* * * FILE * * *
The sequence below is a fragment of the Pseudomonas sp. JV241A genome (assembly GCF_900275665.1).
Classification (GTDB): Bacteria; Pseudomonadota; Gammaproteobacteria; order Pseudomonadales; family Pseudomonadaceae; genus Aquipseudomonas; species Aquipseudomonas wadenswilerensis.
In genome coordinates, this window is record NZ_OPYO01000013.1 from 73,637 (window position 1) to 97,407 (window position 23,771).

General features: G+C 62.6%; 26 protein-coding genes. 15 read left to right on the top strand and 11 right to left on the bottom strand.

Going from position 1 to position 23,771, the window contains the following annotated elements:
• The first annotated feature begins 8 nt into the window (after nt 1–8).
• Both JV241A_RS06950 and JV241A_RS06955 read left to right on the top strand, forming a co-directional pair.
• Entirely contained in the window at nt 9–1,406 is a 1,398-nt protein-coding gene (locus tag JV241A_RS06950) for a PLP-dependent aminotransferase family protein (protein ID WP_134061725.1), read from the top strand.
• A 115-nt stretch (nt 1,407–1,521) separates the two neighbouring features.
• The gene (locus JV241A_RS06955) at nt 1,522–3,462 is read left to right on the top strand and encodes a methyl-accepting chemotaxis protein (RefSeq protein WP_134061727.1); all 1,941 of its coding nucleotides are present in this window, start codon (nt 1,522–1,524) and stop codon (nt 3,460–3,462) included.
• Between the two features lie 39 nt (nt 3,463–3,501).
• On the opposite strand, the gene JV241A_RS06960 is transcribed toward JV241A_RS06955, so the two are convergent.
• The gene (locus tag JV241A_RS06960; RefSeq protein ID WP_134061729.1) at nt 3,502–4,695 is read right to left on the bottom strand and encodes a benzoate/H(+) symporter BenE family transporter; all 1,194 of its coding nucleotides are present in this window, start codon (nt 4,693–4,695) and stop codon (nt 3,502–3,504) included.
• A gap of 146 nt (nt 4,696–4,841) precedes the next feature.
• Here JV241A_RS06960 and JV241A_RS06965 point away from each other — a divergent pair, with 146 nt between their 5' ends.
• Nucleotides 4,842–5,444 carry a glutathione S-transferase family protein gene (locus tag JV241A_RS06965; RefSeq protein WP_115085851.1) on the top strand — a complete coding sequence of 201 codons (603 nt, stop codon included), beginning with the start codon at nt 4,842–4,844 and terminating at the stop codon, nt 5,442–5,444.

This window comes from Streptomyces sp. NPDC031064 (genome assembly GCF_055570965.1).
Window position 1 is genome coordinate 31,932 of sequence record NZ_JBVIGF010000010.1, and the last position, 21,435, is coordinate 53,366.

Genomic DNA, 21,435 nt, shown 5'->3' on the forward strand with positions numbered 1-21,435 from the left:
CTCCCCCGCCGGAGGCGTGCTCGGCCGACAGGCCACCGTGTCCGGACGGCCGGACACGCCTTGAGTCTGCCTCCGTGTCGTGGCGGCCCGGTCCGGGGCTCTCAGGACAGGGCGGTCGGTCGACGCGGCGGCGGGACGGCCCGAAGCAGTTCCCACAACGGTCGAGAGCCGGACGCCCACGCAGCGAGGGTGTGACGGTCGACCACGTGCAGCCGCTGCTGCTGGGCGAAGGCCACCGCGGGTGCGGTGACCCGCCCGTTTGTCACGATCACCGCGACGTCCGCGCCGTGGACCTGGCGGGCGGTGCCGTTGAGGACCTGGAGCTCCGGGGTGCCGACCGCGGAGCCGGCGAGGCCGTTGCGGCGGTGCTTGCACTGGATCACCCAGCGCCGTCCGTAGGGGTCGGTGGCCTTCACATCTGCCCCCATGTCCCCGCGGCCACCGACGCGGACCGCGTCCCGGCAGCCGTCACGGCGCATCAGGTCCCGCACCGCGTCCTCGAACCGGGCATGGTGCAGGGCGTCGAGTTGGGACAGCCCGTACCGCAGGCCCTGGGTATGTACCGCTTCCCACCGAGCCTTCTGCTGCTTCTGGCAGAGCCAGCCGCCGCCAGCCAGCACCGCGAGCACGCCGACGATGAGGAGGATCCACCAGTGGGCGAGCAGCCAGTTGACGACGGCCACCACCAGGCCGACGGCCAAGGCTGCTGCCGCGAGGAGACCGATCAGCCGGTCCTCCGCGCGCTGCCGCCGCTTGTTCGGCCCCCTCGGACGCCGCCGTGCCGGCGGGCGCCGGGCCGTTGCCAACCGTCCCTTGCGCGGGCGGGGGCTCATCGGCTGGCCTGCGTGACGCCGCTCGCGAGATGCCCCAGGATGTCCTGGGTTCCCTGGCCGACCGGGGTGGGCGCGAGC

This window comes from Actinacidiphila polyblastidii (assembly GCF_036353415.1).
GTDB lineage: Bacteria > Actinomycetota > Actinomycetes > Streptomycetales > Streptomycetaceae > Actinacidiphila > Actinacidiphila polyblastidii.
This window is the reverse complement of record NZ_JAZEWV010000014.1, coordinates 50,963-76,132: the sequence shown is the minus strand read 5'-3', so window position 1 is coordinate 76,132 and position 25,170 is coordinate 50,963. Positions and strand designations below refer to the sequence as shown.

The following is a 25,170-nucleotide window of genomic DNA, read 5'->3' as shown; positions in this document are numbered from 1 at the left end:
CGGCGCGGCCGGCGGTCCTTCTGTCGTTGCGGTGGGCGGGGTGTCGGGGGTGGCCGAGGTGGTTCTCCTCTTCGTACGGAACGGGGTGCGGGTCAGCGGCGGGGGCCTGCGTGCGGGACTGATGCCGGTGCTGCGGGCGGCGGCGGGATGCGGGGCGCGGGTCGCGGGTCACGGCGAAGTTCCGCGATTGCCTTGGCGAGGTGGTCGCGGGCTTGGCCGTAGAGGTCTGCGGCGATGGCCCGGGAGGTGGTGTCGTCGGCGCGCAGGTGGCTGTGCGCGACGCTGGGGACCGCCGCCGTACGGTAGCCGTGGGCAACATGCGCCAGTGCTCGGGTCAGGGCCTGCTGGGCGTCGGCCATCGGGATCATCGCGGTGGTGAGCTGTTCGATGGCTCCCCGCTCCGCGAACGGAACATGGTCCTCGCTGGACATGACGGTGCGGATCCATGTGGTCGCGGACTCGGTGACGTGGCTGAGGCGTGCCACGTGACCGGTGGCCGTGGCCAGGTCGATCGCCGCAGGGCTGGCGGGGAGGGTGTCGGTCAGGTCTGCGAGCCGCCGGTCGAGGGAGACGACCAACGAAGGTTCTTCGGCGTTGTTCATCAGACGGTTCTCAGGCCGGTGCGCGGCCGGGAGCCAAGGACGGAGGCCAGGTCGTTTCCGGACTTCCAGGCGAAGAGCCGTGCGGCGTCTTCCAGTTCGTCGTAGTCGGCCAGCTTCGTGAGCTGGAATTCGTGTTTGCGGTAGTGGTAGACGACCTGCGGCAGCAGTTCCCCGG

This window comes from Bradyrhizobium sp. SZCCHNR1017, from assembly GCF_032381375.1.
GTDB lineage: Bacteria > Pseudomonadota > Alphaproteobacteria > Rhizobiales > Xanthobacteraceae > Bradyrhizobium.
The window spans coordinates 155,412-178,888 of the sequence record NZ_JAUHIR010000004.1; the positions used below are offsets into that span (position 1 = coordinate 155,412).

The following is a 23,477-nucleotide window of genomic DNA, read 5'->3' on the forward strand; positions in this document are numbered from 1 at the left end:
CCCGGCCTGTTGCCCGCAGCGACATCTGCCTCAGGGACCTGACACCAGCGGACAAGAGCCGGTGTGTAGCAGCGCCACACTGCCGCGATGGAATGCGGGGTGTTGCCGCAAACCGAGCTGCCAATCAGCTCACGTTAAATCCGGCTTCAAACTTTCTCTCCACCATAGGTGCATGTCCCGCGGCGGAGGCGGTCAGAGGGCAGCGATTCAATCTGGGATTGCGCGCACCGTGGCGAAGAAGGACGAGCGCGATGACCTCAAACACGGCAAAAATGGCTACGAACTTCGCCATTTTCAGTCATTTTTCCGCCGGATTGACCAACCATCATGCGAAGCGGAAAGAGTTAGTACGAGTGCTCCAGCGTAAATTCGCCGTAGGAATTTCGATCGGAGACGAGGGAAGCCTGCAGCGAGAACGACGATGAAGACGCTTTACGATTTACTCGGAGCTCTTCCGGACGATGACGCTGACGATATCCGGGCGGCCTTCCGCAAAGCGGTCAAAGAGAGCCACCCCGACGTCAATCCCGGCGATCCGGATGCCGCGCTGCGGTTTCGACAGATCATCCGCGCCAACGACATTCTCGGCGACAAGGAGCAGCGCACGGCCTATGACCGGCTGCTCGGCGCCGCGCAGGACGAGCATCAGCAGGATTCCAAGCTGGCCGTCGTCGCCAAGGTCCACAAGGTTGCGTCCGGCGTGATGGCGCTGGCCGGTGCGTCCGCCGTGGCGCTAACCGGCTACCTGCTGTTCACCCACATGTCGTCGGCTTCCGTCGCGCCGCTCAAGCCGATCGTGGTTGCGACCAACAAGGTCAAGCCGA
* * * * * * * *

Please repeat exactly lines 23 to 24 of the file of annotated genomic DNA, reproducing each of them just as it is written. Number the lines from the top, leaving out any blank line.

This window is the reverse complement of record NZ_JAZEWV010000014.1, coordinates 50,963-76,132: the sequence shown is the minus strand read 5'-3', so window position 1 is coordinate 76,132 and position 25,170 is coordinate 50,963. Positions and strand designations below refer to the sequence as shown.

The following is a 25,170-nucleotide window of genomic DNA, read 5'->3' as shown; positions in this document are numbered from 1 at the left end: